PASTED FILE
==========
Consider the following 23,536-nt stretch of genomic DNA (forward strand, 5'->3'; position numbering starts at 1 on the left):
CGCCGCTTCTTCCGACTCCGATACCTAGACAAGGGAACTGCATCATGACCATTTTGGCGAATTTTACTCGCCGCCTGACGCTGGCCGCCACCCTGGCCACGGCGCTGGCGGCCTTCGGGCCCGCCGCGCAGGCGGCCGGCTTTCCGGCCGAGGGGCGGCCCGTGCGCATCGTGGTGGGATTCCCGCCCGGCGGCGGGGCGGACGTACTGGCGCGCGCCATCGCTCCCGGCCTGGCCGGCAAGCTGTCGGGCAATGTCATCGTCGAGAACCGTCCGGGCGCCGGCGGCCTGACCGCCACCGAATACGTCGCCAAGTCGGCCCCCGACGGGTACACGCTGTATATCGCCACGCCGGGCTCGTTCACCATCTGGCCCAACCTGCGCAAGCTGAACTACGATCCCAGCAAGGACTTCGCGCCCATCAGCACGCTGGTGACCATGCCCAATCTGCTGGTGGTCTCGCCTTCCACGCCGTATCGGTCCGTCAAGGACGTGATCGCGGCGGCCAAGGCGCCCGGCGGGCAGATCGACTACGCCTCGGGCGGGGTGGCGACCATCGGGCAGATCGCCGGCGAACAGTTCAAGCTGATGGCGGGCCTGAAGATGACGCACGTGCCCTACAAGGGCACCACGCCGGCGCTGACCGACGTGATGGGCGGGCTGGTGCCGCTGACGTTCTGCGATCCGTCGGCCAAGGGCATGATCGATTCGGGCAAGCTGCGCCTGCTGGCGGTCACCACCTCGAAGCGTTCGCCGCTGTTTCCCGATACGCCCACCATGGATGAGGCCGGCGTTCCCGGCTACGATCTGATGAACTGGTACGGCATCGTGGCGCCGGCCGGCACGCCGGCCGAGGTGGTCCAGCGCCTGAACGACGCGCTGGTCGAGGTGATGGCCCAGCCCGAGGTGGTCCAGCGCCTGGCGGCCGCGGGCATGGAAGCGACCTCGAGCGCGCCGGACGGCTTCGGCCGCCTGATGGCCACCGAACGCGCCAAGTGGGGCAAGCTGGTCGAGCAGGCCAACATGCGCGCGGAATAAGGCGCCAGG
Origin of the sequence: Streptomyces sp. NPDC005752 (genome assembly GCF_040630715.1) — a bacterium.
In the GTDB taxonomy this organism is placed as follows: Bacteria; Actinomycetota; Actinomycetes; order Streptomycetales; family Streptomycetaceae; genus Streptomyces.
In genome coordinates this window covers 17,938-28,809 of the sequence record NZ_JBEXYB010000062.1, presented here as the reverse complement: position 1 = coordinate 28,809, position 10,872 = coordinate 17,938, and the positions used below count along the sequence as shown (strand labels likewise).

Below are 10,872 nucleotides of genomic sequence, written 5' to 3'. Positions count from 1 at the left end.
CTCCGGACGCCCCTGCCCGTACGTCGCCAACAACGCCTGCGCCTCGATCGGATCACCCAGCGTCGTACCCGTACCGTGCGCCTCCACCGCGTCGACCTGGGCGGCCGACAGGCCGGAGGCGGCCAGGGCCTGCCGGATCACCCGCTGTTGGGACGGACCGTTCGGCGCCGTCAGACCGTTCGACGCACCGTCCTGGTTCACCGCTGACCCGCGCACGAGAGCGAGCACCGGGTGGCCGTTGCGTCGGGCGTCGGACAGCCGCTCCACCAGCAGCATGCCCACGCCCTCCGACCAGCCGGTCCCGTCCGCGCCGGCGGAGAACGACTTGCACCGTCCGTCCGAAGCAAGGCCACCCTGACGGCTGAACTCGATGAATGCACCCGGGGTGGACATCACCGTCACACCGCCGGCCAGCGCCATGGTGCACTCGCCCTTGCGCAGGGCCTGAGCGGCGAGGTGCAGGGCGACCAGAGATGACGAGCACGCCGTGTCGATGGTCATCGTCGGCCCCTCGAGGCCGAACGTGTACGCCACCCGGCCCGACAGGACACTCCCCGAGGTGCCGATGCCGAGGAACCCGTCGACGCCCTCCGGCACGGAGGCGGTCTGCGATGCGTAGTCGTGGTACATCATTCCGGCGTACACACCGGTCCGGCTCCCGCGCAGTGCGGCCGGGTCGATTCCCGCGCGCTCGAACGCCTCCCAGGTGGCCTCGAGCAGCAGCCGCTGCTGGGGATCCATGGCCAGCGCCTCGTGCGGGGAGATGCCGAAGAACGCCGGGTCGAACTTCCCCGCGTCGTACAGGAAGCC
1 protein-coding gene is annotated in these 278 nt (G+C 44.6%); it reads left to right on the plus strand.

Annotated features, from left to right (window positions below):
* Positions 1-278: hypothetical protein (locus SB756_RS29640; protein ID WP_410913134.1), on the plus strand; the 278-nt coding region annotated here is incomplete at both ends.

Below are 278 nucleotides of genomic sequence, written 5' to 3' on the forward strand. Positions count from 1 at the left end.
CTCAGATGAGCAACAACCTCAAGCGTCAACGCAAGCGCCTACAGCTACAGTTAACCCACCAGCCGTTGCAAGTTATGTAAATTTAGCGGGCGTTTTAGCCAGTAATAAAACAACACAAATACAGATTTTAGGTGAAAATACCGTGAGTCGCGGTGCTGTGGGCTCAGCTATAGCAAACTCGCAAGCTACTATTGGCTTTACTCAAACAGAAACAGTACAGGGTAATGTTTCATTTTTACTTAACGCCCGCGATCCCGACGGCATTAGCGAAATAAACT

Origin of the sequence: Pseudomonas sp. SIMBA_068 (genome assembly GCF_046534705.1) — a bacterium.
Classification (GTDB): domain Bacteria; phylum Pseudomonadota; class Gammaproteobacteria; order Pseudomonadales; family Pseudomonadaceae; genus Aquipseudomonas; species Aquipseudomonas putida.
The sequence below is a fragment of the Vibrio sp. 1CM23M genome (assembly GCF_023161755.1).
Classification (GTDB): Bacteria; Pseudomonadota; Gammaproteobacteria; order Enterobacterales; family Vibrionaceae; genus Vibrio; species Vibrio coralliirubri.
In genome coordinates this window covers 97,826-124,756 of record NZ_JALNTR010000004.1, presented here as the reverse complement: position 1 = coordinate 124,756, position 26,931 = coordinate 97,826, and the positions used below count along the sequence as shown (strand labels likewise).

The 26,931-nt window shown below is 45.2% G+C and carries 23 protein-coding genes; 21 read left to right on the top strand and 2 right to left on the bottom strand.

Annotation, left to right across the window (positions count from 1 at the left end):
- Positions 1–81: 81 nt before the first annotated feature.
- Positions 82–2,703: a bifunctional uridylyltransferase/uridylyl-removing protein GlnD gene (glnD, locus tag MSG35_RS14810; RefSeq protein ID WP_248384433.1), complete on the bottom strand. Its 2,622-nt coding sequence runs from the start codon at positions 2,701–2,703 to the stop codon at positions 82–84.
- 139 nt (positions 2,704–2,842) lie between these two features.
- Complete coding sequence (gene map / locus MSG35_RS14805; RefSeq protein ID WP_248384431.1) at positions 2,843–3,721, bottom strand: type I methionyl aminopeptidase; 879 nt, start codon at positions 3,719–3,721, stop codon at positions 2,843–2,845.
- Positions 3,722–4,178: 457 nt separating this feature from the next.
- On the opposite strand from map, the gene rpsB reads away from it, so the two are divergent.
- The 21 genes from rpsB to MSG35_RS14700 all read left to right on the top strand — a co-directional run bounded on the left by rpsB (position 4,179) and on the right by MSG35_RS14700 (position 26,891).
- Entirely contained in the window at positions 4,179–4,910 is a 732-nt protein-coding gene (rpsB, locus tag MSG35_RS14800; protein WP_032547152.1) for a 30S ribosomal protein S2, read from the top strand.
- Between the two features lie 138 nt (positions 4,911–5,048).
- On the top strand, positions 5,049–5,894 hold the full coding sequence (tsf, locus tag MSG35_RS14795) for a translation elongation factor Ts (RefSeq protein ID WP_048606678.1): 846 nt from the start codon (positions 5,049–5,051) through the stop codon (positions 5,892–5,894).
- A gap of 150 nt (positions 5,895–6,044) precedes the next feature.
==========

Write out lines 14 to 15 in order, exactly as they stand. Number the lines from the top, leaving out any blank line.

Classification (GTDB): domain Bacteria; phylum Pseudomonadota; class Gammaproteobacteria; order Pseudomonadales; family Pseudomonadaceae; genus Aquipseudomonas; species Aquipseudomonas putida.
The sequence below is a fragment of the Vibrio sp. 1CM23M genome (assembly GCF_023161755.1).